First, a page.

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Internal Family Systems (IFS) 

more about my work with Internal Family Systems: 


The Internal Family Systems (IFS) model of psychotherapy, developed by Richard Schwartz, offers a clear, non-pathologizing and empowering method of understanding human problems and a philosophy of practice that invites both therapist and client into a transformational relationship where healing can occur. 


My approach to therapy is rooted in Internal Family Systems theory (IFS), which asserts that people are comprised of an internal system including a core 'Self' and numerous sub-personalities, or ‘parts’. Wellness stems from Self-leadership and a balanced internal state, but can be disrupted when parts are operating in disharmony with one another, or the Self.


All parts have good intentions in their non-extreme roles. The work of IFS creates a trusting relationship between therapist and client, in which the parts of the internal system, and external factors, can be understood and reorganized to facilitate Self-leadership. 


I work with IFS principles in my therapy practice and have deep appreciation for the non-blameful, compassionate space that the theory creates in my client relationships. My chosen post-graduate course of study is the formal IFS training offered by The Center for Self Leadership, a multi-level process of certification which occurs over +/- 3 years of rigorous, ongoing education. 


From selfleadership.org


"The Internal Family Systems Model (IFS) has evolved over the past twenty years into a comprehensive approach that includes guidelines for working with individuals, couples, and families. The IFS Model represents a new synthesis of two already-existing paradigms: systems thinking and the multiplicity of the mind. It brings concepts and methods from the structural, strategic, narrative, and Bowenian schools of family therapy to the world of subpersonalities. This synthesis was the natural outcome that evolved after I, as a young, fervent family therapist, began hearing from my clients about their inner lives. Once I was able to set aside my preconceived notions about therapy and the mind, and began to really listen to what my clients were saying, what I heard repeatedly were descriptions of what they often called their "parts" -- the conflicted subpersonalities that resided within them".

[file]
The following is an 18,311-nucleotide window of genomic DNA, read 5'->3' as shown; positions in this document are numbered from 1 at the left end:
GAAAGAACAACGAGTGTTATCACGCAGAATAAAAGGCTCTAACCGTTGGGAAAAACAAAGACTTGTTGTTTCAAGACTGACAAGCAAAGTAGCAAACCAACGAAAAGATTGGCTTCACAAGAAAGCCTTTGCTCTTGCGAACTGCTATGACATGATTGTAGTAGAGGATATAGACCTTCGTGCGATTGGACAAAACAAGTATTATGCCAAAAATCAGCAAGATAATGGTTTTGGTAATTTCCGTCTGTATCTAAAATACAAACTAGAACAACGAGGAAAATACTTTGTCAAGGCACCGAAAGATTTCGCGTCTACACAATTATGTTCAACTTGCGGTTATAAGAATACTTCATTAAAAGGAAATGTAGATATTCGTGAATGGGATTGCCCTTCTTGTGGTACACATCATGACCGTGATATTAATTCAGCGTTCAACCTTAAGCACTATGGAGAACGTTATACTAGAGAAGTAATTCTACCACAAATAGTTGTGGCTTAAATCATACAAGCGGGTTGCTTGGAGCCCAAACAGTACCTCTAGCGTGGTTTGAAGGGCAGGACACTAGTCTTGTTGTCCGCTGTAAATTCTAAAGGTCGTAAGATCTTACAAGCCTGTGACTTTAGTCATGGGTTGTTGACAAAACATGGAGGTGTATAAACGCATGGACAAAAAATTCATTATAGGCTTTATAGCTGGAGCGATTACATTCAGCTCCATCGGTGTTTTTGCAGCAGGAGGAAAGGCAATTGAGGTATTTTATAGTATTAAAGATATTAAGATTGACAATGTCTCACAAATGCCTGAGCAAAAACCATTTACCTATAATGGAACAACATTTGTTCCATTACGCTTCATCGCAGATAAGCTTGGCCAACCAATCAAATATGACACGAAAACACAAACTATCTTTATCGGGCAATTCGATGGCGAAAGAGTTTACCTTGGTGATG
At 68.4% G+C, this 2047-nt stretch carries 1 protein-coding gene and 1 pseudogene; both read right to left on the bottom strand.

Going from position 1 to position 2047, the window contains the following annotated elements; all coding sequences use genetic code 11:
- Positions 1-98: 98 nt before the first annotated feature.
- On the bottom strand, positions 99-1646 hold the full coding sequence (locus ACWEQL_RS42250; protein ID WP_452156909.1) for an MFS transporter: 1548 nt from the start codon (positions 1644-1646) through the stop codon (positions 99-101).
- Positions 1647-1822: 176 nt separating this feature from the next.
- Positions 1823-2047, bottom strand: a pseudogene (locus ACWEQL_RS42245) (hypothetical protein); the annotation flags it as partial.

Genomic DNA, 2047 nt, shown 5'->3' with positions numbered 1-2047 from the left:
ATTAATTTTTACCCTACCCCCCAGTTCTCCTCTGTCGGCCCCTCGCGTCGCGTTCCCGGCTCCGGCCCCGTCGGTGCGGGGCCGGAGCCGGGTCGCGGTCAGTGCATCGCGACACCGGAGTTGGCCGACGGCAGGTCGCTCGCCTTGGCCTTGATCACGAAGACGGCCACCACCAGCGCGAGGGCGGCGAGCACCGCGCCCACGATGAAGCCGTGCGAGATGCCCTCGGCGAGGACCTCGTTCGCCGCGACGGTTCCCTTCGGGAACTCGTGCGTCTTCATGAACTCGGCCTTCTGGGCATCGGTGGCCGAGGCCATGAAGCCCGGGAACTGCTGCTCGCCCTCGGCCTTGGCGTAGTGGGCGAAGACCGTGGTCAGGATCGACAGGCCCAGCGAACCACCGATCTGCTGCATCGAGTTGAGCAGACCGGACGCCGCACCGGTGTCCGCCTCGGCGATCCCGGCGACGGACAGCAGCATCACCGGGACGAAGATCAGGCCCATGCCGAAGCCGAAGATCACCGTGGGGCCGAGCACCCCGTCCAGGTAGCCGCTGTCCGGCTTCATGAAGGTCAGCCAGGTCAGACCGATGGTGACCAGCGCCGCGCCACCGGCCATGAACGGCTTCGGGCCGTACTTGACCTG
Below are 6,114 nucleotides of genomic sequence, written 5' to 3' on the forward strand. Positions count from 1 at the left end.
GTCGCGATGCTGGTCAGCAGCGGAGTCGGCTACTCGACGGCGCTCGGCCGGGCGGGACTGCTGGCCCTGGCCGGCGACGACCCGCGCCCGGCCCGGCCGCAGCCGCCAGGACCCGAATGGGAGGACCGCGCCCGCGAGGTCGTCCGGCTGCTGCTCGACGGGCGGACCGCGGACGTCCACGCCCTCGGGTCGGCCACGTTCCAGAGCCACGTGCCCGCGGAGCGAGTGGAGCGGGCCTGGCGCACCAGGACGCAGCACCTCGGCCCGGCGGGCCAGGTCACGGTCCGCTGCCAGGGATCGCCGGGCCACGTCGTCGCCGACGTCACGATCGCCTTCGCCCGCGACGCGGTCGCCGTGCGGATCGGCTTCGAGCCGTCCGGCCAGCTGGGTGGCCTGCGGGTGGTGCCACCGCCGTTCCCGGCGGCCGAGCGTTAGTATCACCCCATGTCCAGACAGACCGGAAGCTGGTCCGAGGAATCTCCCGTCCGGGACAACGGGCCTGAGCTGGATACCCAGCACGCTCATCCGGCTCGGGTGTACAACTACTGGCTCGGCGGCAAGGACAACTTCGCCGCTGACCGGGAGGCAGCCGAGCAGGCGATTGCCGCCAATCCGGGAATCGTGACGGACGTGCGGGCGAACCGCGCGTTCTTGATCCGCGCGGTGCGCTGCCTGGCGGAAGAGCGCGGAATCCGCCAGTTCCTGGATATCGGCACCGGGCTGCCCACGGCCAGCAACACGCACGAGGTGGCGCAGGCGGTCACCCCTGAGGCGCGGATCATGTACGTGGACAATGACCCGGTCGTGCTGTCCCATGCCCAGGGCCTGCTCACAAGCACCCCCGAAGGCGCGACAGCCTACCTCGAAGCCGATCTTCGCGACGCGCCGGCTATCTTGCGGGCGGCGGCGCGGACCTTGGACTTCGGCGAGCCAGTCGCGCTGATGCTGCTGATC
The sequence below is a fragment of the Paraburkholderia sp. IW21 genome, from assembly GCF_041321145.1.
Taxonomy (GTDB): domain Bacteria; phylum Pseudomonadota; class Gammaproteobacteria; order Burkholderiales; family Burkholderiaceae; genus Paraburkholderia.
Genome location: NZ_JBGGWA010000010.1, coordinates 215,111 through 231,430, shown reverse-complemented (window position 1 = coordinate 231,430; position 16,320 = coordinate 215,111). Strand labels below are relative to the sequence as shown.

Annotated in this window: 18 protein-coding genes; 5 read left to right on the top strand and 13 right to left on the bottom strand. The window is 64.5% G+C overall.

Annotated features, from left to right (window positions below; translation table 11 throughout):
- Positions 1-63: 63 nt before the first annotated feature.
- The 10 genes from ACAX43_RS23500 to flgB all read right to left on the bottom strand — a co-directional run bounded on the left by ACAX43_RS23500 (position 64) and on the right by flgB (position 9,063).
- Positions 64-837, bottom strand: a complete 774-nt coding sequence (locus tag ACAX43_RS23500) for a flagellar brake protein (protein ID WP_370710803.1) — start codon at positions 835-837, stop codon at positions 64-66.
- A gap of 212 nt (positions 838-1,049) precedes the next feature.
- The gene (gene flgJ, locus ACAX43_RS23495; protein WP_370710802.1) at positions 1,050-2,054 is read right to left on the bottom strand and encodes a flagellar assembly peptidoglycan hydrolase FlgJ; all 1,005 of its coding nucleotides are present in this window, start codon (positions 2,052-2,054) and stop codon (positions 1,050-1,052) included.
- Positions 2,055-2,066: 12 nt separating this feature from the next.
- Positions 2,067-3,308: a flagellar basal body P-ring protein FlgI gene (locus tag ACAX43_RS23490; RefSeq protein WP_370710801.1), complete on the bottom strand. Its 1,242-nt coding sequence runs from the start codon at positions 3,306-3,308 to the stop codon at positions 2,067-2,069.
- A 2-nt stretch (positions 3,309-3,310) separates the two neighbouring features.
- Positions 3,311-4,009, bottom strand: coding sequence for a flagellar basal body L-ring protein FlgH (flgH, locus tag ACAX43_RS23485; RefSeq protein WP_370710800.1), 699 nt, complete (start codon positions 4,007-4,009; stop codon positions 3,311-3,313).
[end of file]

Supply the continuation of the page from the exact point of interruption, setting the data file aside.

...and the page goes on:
The following short animated video by Bruce Hersey is an endearing and well-versed introduction addressing the question: "What is IFS?". If what you learn here about IFS resonates with you, let's discuss how working together may help you feel better.